Crazy verdict: Dutch Rail may abolish paper tickets
The business court of The Hague has determined that Dutch Rail can abolish paper train tickets even though the law says a traveller has a right to an objective proof of the right to travel.
The court felt that the new electronic travel card system (OV Chipkaart) suffices because there are five places where you can confirm you have the right to travel. Arnoud Engelfriet lists them all:
- The display of the electronic gate at the time of checking in.
- The display of the vending machine.
- A paper print-out at the service desk.
- A transaction data listing on the Dutch Rail website.
- The display of the train conductor’s travel card reader.
Engelfriet and his commenters point out that there are numerous problems with this verdict.
- The electronic display only shows that you’ve checked in for a very short time, especially if somebody checks in a fraction of a second later (this happens a lot during rush hour).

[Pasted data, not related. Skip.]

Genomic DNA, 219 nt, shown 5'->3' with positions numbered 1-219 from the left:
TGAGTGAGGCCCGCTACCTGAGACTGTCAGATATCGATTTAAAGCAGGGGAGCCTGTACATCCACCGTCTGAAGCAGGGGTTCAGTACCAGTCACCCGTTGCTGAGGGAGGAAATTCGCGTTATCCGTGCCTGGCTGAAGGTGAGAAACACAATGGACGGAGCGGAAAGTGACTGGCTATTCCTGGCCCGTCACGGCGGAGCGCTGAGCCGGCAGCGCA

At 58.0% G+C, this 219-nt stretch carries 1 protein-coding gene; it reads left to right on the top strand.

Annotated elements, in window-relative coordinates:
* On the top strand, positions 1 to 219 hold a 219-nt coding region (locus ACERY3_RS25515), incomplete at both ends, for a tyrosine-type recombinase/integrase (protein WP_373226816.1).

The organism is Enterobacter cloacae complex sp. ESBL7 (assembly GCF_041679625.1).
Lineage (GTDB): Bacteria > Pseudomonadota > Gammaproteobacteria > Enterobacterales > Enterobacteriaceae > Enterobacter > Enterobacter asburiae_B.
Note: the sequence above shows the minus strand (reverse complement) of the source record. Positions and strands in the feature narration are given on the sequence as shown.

- If you are in a rush, you are not going to stand in line at the vending machine or service desk.
- The Internet listings are only updated after a significant delay.
- Train conductors are “masters at being impossible to find”, according to Rikus Spithorst of travellers association ‘Voor Beter OV’ (‘for better public transport’). (Doesn’t that make train conductors hobbits?)
Basically this means that you either show up five minutes early for your daily commute to double check you are actually checked in or you pay a tax in the form of fines every time you fail to check in for whatever reason.
What bothers me is that in the case of a conflict between a traveller and Dutch Rail (and only the OV Chipkaart in place) travellers now have to rely completely on the antagonistic party to provide them with the proof that they have in fact travelled legally. Travelling without a valid ticket is a criminal offence, so why would the state make rules that make it practically impossible for a suspect to defend their innocence?